This editorial article is a part of Workplace Culture Month of Technical.ly's editorial calendar.
In the workplace — especially this year — there must be room to recognize fear.
There are realities that business leaders and employees must face, like potential loss of revenue or changing industries, because of the ongoing coronavirus pandemic. People are wondering: Will I keep my job? Will my company survive this time? How do I make decisions like returning to our office?
Technical.ly CEO Chris Wink sat down with Seer Interactive founder Wil Reynolds last week during the Amplify Philly @ Home series to talk about fear in the workplace. The pair touched on how to, one, address that it exists within all levels of the company, and how as company leaders, you can use fear to your advantage.
One of the most important things to note, Reynolds said, is that while you can acknowledge fear in your employees, managers shouldn’t be burdened with trying to handle that fear or discomfort. What management can do is make sure the right resources are available through insurance, or bring in the right people for that job.
“We don’t need our team leads, who are trained professionals in their jobs at Seer, to talk to our people about mental health,” Reynolds said. “We should stick to professionals when it comes to mental health. Saying it’s important is key, but it should be handled by professionals.”
The main way Reynolds said Seer is handling uncertainty about its financial health is by being fully transparent with its 180 employees about where it stands, and steps it will take if circumstances change. He outlined that the team has talked about benchmarks that would first mean the company would stop spending on small things, like snacks, and eventually on matching 401k(s), before they would entertain the possibility of layoffs.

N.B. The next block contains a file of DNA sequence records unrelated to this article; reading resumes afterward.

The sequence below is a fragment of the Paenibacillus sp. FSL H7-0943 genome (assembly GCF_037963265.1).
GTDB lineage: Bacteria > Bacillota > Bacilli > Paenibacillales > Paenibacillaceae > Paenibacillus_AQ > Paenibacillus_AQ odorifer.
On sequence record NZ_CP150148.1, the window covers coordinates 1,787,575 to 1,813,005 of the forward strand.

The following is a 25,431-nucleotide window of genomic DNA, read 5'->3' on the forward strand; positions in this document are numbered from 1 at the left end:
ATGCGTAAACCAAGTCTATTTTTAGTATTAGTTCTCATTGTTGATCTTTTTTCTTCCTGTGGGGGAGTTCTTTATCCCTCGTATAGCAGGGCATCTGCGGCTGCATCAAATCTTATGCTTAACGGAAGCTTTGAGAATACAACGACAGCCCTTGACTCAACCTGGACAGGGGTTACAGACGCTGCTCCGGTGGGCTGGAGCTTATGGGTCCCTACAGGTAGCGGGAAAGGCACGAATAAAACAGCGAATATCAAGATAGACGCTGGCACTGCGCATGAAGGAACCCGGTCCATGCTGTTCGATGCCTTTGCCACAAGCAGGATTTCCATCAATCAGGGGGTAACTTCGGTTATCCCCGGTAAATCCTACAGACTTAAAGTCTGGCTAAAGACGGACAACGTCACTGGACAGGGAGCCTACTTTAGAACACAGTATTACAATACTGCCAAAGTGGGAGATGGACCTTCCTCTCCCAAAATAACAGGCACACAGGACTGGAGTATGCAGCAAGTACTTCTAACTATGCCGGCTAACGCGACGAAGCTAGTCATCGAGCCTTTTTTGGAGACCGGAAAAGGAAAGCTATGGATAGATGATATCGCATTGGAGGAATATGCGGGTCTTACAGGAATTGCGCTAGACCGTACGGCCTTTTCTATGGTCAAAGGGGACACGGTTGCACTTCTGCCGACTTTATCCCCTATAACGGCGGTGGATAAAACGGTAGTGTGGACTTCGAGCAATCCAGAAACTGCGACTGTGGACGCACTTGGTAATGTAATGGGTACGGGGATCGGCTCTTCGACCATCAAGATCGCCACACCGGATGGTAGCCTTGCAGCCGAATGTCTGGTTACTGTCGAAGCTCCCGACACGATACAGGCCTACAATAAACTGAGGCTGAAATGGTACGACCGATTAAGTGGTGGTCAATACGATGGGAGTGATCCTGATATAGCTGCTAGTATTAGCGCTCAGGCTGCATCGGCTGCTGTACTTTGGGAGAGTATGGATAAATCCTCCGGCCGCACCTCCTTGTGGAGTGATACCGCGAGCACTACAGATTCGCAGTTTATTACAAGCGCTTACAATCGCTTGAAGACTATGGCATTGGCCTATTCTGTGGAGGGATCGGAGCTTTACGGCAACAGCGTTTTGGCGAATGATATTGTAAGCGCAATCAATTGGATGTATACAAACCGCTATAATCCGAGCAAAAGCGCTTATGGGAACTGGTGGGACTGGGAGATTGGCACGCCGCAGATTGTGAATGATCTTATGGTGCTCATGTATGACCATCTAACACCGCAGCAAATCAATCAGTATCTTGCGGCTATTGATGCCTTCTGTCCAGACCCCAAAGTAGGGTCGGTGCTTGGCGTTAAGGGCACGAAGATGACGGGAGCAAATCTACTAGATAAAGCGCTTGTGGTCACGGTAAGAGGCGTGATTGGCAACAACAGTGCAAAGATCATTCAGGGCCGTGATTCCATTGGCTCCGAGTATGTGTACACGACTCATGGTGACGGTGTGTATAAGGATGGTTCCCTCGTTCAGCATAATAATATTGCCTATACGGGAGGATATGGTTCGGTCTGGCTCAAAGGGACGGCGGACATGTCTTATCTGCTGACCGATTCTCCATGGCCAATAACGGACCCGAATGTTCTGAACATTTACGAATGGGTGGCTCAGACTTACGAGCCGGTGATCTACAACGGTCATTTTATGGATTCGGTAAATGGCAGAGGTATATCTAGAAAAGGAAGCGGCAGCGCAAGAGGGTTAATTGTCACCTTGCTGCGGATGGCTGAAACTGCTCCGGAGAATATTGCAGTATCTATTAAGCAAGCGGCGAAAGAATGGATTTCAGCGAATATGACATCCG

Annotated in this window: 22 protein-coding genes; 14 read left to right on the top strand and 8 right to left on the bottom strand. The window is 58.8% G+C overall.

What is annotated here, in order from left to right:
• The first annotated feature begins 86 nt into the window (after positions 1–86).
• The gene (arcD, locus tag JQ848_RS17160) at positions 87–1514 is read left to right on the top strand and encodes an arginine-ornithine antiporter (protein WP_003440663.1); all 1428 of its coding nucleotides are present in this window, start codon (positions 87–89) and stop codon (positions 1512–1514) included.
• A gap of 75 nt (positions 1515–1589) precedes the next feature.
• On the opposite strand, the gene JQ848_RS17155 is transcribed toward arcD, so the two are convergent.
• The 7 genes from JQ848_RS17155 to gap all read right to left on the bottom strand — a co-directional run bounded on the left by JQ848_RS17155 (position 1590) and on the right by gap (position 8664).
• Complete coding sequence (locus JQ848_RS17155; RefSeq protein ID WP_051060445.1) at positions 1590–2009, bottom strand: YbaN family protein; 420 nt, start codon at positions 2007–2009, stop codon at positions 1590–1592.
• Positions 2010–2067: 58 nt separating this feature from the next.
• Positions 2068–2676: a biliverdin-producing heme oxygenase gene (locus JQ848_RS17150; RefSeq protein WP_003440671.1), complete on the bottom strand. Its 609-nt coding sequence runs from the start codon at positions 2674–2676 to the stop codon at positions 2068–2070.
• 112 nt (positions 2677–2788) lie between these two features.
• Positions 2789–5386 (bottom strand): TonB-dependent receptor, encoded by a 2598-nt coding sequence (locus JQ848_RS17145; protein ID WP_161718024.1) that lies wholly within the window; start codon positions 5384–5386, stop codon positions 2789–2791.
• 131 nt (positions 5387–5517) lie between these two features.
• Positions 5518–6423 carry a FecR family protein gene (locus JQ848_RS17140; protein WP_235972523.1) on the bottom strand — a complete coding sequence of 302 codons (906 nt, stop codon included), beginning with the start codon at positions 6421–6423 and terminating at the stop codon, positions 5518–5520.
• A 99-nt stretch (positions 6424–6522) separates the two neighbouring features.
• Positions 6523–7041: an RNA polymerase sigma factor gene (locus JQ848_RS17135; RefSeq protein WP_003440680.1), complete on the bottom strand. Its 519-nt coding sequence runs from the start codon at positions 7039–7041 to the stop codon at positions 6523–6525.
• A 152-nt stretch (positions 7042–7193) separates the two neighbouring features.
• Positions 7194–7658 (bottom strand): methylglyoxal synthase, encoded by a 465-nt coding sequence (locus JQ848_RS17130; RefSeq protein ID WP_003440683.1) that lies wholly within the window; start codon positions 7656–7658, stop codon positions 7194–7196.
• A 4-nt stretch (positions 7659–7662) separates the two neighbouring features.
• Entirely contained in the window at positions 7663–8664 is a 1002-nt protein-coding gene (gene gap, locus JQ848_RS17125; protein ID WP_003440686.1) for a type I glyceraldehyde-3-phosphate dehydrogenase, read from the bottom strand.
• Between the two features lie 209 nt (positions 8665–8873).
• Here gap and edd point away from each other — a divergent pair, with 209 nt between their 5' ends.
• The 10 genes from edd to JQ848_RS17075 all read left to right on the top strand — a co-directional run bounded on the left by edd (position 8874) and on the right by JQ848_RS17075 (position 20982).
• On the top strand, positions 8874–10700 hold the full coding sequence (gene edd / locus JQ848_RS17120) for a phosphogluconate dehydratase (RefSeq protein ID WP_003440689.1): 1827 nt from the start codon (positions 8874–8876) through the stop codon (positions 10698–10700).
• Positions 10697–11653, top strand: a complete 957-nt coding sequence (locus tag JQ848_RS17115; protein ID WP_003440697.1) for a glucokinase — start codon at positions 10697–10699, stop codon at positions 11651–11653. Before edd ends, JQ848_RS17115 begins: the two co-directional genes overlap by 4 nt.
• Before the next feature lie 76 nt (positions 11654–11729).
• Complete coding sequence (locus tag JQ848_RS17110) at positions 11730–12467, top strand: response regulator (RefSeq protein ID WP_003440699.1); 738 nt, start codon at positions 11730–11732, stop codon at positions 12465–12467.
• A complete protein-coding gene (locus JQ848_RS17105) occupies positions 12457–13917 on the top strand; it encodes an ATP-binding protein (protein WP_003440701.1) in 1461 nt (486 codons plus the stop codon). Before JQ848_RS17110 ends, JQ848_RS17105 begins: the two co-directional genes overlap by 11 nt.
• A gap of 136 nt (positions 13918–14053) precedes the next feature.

“If you report on which phase you’re in every month, with all that info, I hope it enables people to not have to make a story between two points,” he said. “The more info I can give them, the more those dots aren’t connected on their own.”
A founder has to learn how to follow their instincts, Reynolds said, and fear can be a motivator to do so. In normal times, but especially now, he leans on his leadership team to help him make and implement tough decisions. Delegating can be hard at first, but the best founders realize that it’s not their job to run an entire company — you should go out and hire people who can do the best job for you.
He called out VP of People Operations Emily Allen and others on his leadership team who help him implement ideas, like the April call to offer funds to family members of employees who had their wages disrupted or who had been laid off because of the pandemic.
It’s a lesson he learned early on at Seer, he said, telling a story of how he’d spent a few thousand dollars on stocking the office fridge with drinks for employees until someone pointed out to him that it wasn’t economically feasible to do so.
“It was one of those moments where I realized, ‘Fuck, I could ruin this company'” by not letting others handle the smaller details, he said.
And when it comes to addressing fear with those in your company, you have to lead by example, Reynolds said. That mentality starts with a routine for new employees. Reynolds sits down with them and talks about the things they’re good at and the things they’re not. Acting like you, as the leader of a company, have everything figured out won’t allow room for vulnerability.
“Before you can talk to others about fears, you need to earn credibility talking about yours,” he said. “Anything I can do to chip away at that, I want them to be able to admit their mistakes. To ask for help in those moments.”
Check out their full conversation at the 1:57:05 mark:
Knowledge is power!
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